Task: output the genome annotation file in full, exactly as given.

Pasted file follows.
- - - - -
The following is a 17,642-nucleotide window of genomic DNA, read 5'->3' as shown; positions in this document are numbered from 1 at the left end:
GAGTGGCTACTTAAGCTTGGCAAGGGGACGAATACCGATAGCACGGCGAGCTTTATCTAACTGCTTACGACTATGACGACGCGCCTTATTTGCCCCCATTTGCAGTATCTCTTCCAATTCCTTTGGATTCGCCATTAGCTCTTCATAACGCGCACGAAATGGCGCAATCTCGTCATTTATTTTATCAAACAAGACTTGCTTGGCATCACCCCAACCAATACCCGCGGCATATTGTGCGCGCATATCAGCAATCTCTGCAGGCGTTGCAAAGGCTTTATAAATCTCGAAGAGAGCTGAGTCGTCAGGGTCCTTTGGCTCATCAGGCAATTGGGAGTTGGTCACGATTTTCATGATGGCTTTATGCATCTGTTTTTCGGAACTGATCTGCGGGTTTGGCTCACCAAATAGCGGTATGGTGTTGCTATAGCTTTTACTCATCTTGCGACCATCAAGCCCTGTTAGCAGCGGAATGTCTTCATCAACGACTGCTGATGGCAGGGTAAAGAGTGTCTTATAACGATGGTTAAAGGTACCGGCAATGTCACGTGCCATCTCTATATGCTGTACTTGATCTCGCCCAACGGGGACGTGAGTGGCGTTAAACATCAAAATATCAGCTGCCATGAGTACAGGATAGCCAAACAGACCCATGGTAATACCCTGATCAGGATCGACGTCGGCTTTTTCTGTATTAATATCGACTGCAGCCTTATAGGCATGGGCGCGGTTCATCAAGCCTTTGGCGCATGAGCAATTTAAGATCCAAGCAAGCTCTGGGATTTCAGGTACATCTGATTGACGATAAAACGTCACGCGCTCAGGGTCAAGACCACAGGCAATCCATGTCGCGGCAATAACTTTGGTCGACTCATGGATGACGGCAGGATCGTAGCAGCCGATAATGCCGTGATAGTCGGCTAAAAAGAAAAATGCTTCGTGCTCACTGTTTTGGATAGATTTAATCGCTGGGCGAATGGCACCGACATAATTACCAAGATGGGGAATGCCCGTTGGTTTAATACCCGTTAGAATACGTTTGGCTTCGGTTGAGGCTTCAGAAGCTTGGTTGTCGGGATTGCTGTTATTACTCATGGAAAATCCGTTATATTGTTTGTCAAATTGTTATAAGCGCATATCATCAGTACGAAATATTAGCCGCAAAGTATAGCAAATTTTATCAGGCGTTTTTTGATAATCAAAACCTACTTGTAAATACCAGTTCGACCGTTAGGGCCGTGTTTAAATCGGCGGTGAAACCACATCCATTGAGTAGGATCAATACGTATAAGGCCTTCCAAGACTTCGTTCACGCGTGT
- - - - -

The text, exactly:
The following is a 17,642-nucleotide window of genomic DNA, read 5'->3' as shown; positions in this document are numbered from 1 at the left end:
GAGTGGCTACTTAAGCTTGGCAAGGGGACGAATACCGATAGCACGGCGAGCTTTATCTAACTGCTTACGACTATGACGACGCGCCTTATTTGCCCCCATTTGCAGTATCTCTTCCAATTCCTTTGGATTCGCCATTAGCTCTTCATAACGCGCACGAAATGGCGCAATCTCGTCATTTATTTTATCAAACAAGACTTGCTTGGCATCACCCCAACCAATACCCGCGGCATATTGTGCGCGCATATCAGCAATCTCTGCAGGCGTTGCAAAGGCTTTATAAATCTCGAAGAGAGCTGAGTCGTCAGGGTCCTTTGGCTCATCAGGCAATTGGGAGTTGGTCACGATTTTCATGATGGCTTTATGCATCTGTTTTTCGGAACTGATCTGCGGGTTTGGCTCACCAAATAGCGGTATGGTGTTGCTATAGCTTTTACTCATCTTGCGACCATCAAGCCCTGTTAGCAGCGGAATGTCTTCATCAACGACTGCTGATGGCAGGGTAAAGAGTGTCTTATAACGATGGTTAAAGGTACCGGCAATGTCACGTGCCATCTCTATATGCTGTACTTGATCTCGCCCAACGGGGACGTGAGTGGCGTTAAACATCAAAATATCAGCTGCCATGAGTACAGGATAGCCAAACAGACCCATGGTAATACCCTGATCAGGATCGACGTCGGCTTTTTCTGTATTAATATCGACTGCAGCCTTATAGGCATGGGCGCGGTTCATCAAGCCTTTGGCGCATGAGCAATTTAAGATCCAAGCAAGCTCTGGGATTTCAGGTACATCTGATTGACGATAAAACGTCACGCGCTCAGGGTCAAGACCACAGGCAATCCATGTCGCGGCAATAACTTTGGTCGACTCATGGATGACGGCAGGATCGTAGCAGCCGATAATGCCGTGATAGTCGGCTAAAAAGAAAAATGCTTCGTGCTCACTGTTTTGGATAGATTTAATCGCTGGGCGAATGGCACCGACATAATTACCAAGATGGGGAATGCCCGTTGGTTTAATACCCGTTAGAATACGTTTGGCTTCGGTTGAGGCTTCAGAAGCTTGGTTGTCGGGATTGCTGTTATTACTCATGGAAAATCCGTTATATTGTTTGTCAAATTGTTATAAGCGCATATCATCAGTACGAAATATTAGCCGCAAAGTATAGCAAATTTTATCAGGCGTTTTTTGATAATCAAAACCTACTTGTAAATACCAGTTCGACCGTTAGGGCCGTGTTTAAATCGGCGGTGAAACCACATCCATTGAGTAGGATCAATACGTATAAGGCCTTCCAAGACTTCGTTCACGCGTGT